I don’t know enough about all the issues and this post is by no means meant to support or debunk any sides of the various arguments. Some of these issues have been voiced for nearly 35 years, but they are out there and have been made much more public during the event thanks to social media and those that are passionate about them.

For that reason I’m not going to enumerate the specific issues, but I do want to address a few things, especially the attacks on my new blogger friends and Nestle’s social media readiness.

Do your research

As the controversy unfolded many suggested that we should have done our research before accepting the invitation to this event. The reality, for me anyway, is that my research has been done for years in the grocery store.

Being a single income family my activism is local and if something is on sale, or I have a coupon for it, then that is what I buy. In the same vein, despite having been to the Nestle Family event, I am no more likely to target Nestle brands as I am to not target Nestle brands in my purchasing decisions.

Corporate shills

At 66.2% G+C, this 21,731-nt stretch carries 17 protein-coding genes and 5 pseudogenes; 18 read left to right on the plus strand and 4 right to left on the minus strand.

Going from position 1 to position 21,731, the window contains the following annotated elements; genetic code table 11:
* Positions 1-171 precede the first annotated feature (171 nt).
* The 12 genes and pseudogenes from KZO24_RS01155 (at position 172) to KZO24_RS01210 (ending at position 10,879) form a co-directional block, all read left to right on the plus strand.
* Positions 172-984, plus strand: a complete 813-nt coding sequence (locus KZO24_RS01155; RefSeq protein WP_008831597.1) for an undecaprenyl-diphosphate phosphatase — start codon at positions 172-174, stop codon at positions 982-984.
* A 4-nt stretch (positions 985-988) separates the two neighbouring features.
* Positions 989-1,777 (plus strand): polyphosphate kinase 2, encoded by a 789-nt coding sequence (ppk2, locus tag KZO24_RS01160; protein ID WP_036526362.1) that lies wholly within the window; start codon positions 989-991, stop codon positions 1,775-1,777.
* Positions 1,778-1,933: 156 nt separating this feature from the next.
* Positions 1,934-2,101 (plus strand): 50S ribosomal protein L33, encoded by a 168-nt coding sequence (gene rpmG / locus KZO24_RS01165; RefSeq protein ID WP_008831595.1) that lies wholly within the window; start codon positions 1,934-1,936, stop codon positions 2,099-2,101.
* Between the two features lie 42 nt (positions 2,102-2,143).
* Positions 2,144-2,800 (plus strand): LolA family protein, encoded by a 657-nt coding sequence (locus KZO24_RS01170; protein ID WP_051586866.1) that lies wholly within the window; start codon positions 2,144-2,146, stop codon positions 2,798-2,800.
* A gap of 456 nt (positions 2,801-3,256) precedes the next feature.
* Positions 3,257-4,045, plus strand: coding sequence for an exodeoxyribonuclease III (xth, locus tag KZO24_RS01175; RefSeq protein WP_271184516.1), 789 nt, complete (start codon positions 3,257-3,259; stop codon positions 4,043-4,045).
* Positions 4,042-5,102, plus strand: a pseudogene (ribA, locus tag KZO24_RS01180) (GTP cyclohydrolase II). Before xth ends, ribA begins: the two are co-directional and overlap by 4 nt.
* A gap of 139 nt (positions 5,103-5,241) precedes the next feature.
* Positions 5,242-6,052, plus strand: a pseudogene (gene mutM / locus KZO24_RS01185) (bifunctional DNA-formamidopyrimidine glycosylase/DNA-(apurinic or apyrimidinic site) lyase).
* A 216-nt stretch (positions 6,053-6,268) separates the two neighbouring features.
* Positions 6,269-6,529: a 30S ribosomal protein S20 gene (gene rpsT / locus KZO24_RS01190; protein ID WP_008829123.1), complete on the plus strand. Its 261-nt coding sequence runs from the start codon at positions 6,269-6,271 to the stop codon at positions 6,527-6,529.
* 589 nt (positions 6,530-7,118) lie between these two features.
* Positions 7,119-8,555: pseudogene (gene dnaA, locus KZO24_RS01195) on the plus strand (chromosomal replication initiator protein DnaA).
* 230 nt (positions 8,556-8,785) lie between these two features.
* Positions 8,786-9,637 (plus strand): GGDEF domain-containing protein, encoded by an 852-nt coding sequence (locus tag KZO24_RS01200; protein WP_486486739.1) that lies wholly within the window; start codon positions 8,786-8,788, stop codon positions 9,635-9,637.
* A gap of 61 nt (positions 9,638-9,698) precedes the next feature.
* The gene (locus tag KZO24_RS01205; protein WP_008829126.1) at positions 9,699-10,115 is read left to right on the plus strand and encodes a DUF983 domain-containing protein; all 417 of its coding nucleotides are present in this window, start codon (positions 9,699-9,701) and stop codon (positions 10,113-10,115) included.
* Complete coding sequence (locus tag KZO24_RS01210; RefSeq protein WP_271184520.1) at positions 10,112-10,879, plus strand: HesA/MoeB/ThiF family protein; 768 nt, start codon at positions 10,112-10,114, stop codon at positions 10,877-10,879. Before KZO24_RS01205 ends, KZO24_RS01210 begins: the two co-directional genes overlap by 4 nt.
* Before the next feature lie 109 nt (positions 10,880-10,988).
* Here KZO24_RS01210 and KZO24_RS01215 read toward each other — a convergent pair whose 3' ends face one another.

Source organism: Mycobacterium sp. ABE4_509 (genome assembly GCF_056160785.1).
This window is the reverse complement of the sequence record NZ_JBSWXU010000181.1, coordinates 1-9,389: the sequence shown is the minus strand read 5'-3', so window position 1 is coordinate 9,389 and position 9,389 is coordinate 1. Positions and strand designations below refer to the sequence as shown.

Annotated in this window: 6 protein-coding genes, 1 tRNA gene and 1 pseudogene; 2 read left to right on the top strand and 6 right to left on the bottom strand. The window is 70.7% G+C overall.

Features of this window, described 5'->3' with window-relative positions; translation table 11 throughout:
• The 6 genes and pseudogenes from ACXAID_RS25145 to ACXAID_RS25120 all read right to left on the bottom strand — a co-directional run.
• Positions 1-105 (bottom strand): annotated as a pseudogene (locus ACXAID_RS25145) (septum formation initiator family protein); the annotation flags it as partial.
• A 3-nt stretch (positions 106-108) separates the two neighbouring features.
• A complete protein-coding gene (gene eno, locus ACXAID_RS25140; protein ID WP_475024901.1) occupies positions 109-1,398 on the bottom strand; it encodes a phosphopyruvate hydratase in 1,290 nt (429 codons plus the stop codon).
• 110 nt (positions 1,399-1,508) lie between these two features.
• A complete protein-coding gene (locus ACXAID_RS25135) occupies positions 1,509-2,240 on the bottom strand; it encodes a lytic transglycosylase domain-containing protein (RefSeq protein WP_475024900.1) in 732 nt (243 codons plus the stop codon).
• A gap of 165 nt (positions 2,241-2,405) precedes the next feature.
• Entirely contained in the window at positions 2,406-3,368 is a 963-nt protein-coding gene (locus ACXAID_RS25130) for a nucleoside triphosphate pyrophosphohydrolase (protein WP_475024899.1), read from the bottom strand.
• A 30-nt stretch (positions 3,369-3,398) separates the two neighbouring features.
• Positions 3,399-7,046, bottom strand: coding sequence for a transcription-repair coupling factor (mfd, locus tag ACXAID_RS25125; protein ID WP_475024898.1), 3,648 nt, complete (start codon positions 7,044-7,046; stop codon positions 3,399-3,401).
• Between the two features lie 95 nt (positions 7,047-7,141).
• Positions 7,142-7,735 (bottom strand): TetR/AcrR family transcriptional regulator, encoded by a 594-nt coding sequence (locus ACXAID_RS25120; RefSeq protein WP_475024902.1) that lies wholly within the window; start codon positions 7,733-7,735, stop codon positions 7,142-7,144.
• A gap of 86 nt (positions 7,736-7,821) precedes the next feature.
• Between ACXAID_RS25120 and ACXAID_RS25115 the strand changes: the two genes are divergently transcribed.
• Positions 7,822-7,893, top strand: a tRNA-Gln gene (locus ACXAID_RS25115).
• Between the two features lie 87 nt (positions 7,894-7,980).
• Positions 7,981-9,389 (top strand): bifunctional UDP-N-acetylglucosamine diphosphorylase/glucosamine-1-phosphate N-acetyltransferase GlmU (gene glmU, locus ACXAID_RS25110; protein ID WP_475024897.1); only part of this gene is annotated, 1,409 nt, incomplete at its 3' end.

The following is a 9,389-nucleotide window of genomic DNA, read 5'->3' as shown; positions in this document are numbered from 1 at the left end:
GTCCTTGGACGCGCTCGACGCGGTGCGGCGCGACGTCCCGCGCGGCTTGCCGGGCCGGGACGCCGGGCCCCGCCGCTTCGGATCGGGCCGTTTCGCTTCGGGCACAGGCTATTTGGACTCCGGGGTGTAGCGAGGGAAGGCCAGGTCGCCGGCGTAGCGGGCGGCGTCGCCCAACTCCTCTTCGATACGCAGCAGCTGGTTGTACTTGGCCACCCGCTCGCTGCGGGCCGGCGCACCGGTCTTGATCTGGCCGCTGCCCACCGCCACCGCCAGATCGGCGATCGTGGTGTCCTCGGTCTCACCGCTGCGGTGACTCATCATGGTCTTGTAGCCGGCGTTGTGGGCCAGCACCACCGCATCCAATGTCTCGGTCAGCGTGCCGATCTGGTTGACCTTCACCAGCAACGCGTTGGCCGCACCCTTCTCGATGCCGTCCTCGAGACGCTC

Being a dad who is relatively new to the blogosphere and not connected to many moms I was a little disturbed at how readily the purported “community” went on the offensive against these women and Greg, the other dad in attendance. Personal ethics were challenged without trepidation, even by people that have met the attendees at other events that have been held.

The argument was made that Nestle bought us with a plane ride, a few nice dinners and a fancy hotel room. I disagree with that assertion. Accepting a trip from a company does not make one a corporate shill. Agreeing to do whatever a company asks in exchange for a trip is what makes you a corporate shill.

Not one us agreed to do anything for Nestle in exchange for the trip other than listening to what they had to say and relaying the messages if we so chose to do so. At the start of the event Nestle made it clear that we were to do whatever we wanted in terms of blogging and tweeting.